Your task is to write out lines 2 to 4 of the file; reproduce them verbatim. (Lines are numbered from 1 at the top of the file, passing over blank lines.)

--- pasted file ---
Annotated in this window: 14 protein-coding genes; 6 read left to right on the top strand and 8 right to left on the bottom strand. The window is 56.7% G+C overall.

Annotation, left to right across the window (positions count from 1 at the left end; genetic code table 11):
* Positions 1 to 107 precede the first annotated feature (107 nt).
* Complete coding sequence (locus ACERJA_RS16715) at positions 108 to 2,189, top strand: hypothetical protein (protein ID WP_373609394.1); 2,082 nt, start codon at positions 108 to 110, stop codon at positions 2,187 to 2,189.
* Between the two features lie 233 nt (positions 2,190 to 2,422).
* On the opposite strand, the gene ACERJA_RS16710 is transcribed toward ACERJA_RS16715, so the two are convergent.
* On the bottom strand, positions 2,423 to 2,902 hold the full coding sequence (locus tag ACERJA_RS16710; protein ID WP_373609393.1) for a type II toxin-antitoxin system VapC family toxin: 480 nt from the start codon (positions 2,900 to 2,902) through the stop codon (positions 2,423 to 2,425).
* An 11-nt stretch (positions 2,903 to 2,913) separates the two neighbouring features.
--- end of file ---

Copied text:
Annotation, left to right across the window (positions count from 1 at the left end; genetic code table 11):
* Positions 1 to 107 precede the first annotated feature (107 nt).
* Complete coding sequence (locus ACERJA_RS16715) at positions 108 to 2,189, top strand: hypothetical protein (protein ID WP_373609394.1); 2,082 nt, start codon at positions 108 to 110, stop codon at positions 2,187 to 2,189.